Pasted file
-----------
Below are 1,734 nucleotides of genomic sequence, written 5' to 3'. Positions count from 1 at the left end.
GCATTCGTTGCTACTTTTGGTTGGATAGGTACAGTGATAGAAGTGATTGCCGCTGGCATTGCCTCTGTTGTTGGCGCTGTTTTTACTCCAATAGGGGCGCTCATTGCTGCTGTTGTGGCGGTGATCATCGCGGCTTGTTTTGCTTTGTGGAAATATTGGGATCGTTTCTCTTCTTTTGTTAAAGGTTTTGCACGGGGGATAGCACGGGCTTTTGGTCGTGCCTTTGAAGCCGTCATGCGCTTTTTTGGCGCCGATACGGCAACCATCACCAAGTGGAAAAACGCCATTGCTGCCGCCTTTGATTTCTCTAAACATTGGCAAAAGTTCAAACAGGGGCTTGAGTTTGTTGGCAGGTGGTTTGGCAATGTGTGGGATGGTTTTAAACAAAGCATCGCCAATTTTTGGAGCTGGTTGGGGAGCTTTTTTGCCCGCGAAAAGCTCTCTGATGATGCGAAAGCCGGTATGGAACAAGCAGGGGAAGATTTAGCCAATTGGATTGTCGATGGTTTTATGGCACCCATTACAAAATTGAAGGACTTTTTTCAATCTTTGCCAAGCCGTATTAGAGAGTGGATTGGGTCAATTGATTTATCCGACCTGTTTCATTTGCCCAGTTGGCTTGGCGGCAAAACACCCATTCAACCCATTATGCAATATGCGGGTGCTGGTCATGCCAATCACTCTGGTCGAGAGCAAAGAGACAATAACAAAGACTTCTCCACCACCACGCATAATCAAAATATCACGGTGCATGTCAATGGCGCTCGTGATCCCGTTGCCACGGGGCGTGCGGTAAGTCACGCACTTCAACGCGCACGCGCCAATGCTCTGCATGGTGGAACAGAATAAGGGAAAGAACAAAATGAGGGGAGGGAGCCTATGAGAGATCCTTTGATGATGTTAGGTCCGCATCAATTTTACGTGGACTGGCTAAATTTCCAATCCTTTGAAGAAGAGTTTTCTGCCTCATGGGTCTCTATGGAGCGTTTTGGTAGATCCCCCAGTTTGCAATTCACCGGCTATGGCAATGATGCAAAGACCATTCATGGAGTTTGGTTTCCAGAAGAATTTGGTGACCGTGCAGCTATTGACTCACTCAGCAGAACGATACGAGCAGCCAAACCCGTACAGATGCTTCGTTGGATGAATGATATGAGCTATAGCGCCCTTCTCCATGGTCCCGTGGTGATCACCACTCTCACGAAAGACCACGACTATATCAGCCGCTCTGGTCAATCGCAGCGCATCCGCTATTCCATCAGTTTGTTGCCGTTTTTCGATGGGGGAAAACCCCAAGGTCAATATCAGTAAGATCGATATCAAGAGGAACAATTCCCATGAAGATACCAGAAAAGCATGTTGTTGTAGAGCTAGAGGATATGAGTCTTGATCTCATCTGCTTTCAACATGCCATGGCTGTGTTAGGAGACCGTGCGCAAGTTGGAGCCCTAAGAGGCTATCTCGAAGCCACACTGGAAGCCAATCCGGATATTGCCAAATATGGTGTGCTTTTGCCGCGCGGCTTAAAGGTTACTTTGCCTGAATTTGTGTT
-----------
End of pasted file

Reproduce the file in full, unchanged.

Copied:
Below are 1,734 nucleotides of genomic sequence, written 5' to 3'. Positions count from 1 at the left end.
GCATTCGTTGCTACTTTTGGTTGGATAGGTACAGTGATAGAAGTGATTGCCGCTGGCATTGCCTCTGTTGTTGGCGCTGTTTTTACTCCAATAGGGGCGCTCATTGCTGCTGTTGTGGCGGTGATCATCGCGGCTTGTTTTGCTTTGTGGAAATATTGGGATCGTTTCTCTTCTTTTGTTAAAGGTTTTGCACGGGGGATAGCACGGGCTTTTGGTCGTGCCTTTGAAGCCGTCATGCGCTTTTTTGGCGCCGATACGGCAACCATCACCAAGTGGAAAAACGCCATTGCTGCCGCCTTTGATTTCTCTAAACATTGGCAAAAGTTCAAACAGGGGCTTGAGTTTGTTGGCAGGTGGTTTGGCAATGTGTGGGATGGTTTTAAACAAAGCATCGCCAATTTTTGGAGCTGGTTGGGGAGCTTTTTTGCCCGCGAAAAGCTCTCTGATGATGCGAAAGCCGGTATGGAACAAGCAGGGGAAGATTTAGCCAATTGGATTGTCGATGGTTTTATGGCACCCATTACAAAATTGAAGGACTTTTTTCAATCTTTGCCAAGCCGTATTAGAGAGTGGATTGGGTCAATTGATTTATCCGACCTGTTTCATTTGCCCAGTTGGCTTGGCGGCAAAACACCCATTCAACCCATTATGCAATATGCGGGTGCTGGTCATGCCAATCACTCTGGTCGAGAGCAAAGAGACAATAACAAAGACTTCTCCACCACCACGCATAATCAAAATATCACGGTGCATGTCAATGGCGCTCGTGATCCCGTTGCCACGGGGCGTGCGGTAAGTCACGCACTTCAACGCGCACGCGCCAATGCTCTGCATGGTGGAACAGAATAAGGGAAAGAACAAAATGAGGGGAGGGAGCCTATGAGAGATCCTTTGATGATGTTAGGTCCGCATCAATTTTACGTGGACTGGCTAAATTTCCAATCCTTTGAAGAAGAGTTTTCTGCCTCATGGGTCTCTATGGAGCGTTTTGGTAGATCCCCCAGTTTGCAATTCACCGGCTATGGCAATGATGCAAAGACCATTCATGGAGTTTGGTTTCCAGAAGAATTTGGTGACCGTGCAGCTATTGACTCACTCAGCAGAACGATACGAGCAGCCAAACCCGTACAGATGCTTCGTTGGATGAATGATATGAGCTATAGCGCCCTTCTCCATGGTCCCGTGGTGATCACCACTCTCACGAAAGACCACGACTATATCAGCCGCTCTGGTCAATCGCAGCGCATCCGCTATTCCATCAGTTTGTTGCCGTTTTTCGATGGGGGAAAACCCCAAGGTCAATATCAGTAAGATCGATATCAAGAGGAACAATTCCCATGAAGATACCAGAAAAGCATGTTGTTGTAGAGCTAGAGGATATGAGTCTTGATCTCATCTGCTTTCAACATGCCATGGCTGTGTTAGGAGACCGTGCGCAAGTTGGAGCCCTAAGAGGCTATCTCGAAGCCACACTGGAAGCCAATCCGGATATTGCCAAATATGGTGTGCTTTTGCCGCGCGGCTTAAAGGTTACTTTGCCTGAATTTGTGTT